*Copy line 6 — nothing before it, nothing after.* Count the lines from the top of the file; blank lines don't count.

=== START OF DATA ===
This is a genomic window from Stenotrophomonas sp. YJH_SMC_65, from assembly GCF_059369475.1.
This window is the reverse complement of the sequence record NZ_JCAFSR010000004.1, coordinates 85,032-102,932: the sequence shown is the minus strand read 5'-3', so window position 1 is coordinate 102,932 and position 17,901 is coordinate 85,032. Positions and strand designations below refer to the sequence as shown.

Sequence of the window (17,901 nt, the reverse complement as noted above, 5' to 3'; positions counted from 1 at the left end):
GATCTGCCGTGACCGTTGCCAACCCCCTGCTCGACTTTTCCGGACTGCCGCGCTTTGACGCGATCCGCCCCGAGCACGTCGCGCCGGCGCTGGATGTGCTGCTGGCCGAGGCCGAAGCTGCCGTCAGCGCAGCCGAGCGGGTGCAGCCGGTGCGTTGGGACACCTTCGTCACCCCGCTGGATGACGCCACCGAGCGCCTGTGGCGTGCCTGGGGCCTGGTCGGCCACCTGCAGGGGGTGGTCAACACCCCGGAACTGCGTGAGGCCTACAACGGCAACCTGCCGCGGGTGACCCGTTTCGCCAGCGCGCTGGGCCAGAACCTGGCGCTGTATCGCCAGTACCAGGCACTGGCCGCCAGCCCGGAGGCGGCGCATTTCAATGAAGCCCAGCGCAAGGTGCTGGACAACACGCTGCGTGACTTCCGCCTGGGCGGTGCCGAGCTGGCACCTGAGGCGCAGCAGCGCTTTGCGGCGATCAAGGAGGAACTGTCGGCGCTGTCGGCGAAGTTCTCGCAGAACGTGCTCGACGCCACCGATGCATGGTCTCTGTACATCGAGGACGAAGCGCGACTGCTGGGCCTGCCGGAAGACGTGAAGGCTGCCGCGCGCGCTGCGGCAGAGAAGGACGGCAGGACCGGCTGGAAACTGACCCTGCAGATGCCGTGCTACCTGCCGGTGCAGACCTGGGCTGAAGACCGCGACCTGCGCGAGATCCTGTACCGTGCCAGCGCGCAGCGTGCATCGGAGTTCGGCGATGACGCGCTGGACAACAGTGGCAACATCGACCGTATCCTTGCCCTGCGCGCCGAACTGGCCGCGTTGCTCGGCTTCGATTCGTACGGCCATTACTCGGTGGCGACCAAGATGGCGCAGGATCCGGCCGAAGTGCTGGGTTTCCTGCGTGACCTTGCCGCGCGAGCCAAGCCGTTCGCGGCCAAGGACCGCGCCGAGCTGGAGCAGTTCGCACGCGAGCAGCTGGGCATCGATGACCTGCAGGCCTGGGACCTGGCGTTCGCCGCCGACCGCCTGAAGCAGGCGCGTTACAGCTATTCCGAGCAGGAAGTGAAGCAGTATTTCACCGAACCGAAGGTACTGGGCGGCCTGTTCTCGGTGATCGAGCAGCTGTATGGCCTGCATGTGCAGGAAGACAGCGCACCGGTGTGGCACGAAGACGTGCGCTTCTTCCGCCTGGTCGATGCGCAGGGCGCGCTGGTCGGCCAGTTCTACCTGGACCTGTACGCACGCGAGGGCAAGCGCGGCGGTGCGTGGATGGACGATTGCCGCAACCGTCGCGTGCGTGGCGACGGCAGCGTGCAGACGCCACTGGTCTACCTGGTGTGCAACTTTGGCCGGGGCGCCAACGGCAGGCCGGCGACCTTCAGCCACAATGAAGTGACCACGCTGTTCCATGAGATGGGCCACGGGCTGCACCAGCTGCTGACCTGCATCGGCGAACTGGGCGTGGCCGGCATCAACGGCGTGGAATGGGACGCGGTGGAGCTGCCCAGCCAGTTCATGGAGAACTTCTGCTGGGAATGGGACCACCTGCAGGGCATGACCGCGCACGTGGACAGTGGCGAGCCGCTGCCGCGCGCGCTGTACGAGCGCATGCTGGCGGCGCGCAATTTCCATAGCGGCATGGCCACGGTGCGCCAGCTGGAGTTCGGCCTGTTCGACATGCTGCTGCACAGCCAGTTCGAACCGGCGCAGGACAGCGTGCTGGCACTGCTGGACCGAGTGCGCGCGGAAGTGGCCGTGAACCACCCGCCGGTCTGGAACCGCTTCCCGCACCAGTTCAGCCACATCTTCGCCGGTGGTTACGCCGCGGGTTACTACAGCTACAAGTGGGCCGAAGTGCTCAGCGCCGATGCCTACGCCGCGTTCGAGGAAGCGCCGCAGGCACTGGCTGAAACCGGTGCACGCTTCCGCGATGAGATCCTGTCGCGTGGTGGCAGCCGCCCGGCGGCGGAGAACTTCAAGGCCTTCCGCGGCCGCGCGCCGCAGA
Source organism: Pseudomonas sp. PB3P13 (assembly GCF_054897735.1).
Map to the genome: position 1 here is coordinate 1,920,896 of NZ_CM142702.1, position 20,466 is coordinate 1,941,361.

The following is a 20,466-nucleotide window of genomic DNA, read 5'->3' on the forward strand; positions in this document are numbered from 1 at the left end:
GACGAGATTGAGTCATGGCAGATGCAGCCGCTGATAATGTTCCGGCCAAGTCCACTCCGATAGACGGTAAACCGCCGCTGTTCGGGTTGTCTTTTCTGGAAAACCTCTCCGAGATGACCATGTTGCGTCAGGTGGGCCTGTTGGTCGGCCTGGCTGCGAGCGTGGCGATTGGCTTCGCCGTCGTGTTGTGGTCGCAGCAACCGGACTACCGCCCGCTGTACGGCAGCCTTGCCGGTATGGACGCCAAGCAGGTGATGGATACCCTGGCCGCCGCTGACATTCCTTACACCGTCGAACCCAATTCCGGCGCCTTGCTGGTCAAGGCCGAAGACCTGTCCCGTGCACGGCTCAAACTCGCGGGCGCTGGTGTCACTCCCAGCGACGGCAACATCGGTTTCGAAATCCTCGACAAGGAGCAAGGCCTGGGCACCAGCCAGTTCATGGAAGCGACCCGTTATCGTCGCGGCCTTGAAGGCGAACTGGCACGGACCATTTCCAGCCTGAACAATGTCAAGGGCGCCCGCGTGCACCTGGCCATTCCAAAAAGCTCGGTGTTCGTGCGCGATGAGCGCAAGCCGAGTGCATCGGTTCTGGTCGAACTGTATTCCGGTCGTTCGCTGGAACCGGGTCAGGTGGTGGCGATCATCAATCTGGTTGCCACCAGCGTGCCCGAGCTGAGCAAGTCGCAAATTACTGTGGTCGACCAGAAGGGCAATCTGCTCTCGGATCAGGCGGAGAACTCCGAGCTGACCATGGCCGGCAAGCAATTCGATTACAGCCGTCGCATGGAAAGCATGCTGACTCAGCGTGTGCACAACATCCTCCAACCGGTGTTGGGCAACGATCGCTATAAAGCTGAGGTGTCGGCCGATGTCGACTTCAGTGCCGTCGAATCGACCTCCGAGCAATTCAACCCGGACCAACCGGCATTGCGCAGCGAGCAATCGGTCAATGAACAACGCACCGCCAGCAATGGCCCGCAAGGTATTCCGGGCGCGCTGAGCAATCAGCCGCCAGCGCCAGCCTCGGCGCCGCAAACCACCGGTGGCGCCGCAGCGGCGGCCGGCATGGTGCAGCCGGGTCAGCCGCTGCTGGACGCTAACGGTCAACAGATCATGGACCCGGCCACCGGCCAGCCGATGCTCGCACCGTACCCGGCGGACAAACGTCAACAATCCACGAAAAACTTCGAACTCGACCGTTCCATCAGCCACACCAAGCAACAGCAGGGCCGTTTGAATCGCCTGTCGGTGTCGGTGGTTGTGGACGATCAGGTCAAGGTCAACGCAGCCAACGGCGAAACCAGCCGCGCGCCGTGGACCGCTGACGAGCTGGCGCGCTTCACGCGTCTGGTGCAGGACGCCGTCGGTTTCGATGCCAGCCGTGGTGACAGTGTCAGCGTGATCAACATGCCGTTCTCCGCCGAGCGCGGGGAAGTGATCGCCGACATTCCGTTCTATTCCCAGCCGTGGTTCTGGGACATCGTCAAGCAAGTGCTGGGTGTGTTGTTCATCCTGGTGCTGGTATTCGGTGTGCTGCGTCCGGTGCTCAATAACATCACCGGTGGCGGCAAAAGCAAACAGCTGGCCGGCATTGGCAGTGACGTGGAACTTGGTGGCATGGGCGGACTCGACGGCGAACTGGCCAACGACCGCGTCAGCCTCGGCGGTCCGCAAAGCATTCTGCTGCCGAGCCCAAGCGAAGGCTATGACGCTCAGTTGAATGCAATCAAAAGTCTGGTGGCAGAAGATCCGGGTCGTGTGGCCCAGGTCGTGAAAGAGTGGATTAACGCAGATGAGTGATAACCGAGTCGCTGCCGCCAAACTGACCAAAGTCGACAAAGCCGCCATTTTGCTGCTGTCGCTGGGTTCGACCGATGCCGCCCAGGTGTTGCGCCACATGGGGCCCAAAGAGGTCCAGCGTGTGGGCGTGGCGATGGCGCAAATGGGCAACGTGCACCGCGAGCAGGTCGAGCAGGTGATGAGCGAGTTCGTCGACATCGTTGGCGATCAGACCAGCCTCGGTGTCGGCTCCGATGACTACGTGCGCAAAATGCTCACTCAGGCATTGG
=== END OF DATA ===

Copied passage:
Map to the genome: position 1 here is coordinate 1,920,896 of NZ_CM142702.1, position 20,466 is coordinate 1,941,361.